Grateful Dead keyboardist Brent Mydland was born in Germany in 1952. He spent the overwhelming majority of his time in America, being born to an American Service member and moving to the country at the tender age of 1. Anyone that is even a casual fan of the Grateful Dead will understand that his ability to play the keyboard was nothing short of genius. There was virtually no song that he could not play and many would even argue that there was hardly a song that he wasn’t capable of improving upon in some manner. As it turns out, he was also largely responsible for holding the band together and keeping them on tour. Unfortunately, he died in 1990 from a combination of declining mental health and the drug and alcohol abuse that so often goes with it.
The Early Years
His ability to play the keyboard was evident before he was even old enough to attend the second grade. In fact, he played his first keyboard when he was just six years old. By all accounts, he amazed everyone in the room, even then. There are few individuals that can truly be considered a child prodigy, but he was definitely in that group. He was simply gifted when it came to playing a piano or keyboard, with the basic skills coming to him naturally as if he had been practicing for hours on end. Because of his enormous natural ability, the people closest to him encouraged him to continue to develop those skills. It wasn’t long before he was playing more often than he was doing anything else. This is precisely what led him to become the keyboardist for the Grateful Dead. He had been playing his entire life, so it’s not really all that surprising that he nailed the job when he auditioned.
A Man of Many Talents
If you think that the only thing he was capable of doing was playing the keys, you would be mistaken. This was an individual who was also capable of singing and he was definitely the glue that held the band together. As a matter of fact, he was routinely witnessed helping other band members in order to bring out the best versions of themselves on stage. He even went as far as taking control of the band’s tour schedule at one point. This was during a time when the band was experiencing hello and their overall popularity. He brought in covers of songs from other bands and started playing them along with new material that he helped write. As he accomplished all of these things, fans began to respond accordingly. In a relatively short amount of time, record sales were back up and the band was selling out concerts. At that point, he took over control of their tour schedule and got them back to a level of popularity that they hadn’t seen in years. It was largely because of his performances that fans were coming. He wasn’t just playing the keys, he was bringing an entirely different interpretation of the songs that he played to each and every show. This in turn kept things fresh and made fans want to keep coming back, even if they’d just seen a show recently.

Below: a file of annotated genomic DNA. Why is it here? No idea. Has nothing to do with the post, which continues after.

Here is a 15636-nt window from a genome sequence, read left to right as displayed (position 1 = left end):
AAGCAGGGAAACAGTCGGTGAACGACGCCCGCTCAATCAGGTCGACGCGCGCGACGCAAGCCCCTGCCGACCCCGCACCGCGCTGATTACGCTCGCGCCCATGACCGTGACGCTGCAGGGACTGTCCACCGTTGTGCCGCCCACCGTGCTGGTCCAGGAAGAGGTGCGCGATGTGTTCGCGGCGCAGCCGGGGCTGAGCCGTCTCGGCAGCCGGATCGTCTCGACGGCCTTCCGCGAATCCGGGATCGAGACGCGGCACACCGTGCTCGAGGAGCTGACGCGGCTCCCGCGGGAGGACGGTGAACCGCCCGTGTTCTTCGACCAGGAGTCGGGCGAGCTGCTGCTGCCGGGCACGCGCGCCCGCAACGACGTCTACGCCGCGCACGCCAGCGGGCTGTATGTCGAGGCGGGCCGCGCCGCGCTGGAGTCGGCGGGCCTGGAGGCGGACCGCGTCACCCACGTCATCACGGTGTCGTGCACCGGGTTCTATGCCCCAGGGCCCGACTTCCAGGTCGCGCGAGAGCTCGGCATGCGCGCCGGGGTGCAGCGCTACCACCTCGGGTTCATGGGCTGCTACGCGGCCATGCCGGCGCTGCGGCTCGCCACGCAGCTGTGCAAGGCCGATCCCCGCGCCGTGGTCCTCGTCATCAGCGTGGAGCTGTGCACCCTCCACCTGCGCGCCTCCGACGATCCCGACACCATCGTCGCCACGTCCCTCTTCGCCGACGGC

Changing the Face of Music
Many experts in the music industry would even argue that Brent Mydland changed the very face of music in a way that made not only the Grateful Dead more popular, but rock music in general. He could play everything from original songs to covers of the Beatles and he did it all with his own style. This came during the 1980s when new bands were coming out every week and existing bands were being forced to reinvent themselves in order to remain relevant. Thanks to his business savvy and his ability to understand what fans wanted, not to mention his prowess with the keyboard, he was able to ensure that the Grateful Dead didn’t simply disappear in the sea of performers like so many other bands before them had done. For this reason, many experts in the industry give him high praise. He did something that many people thought impossible at that point in time, keeping an aging rock band relevant for new generations.
Unfortunately, the fact that he understood the music industry and even his prowess with the keyboard could not prevent him from falling into an age-old trap that has claimed so many brilliant musicians before him. Sadly, he suffered from serious bouts with depression. Many people who are closest to him had claimed that he had been suffering from depression for the majority of his life. In a never-ending search to find some way to curb that depression and envy emotional and mental pain that goes with it, he fell into bad habits with drugs and alcohol. Like so many people before him, the depression only served to fuel his addiction and his addiction only served to make his depression worse than ever. This eventually created a cycle that he simply could not break away from and contributed a great deal to his death in 1990. Many people close to him said he had been in declining health for years, but it was clear to even the most casual with fans things were getting worse during the late 1980s.
One thing is certain, Brent Mydland will always be remembered as one of the best keyboard players who ever lived. For anyone that was a fan of the Grateful Dead before he came along, he will likely also be remembered as the person who essentially saved the band from dissolving or even disappearing entirely. He had an understanding of the music industry as a whole that many performers simply don’t possess. That fact, coupled with his skill as a musician, makes him someone who will stand out for decades to come.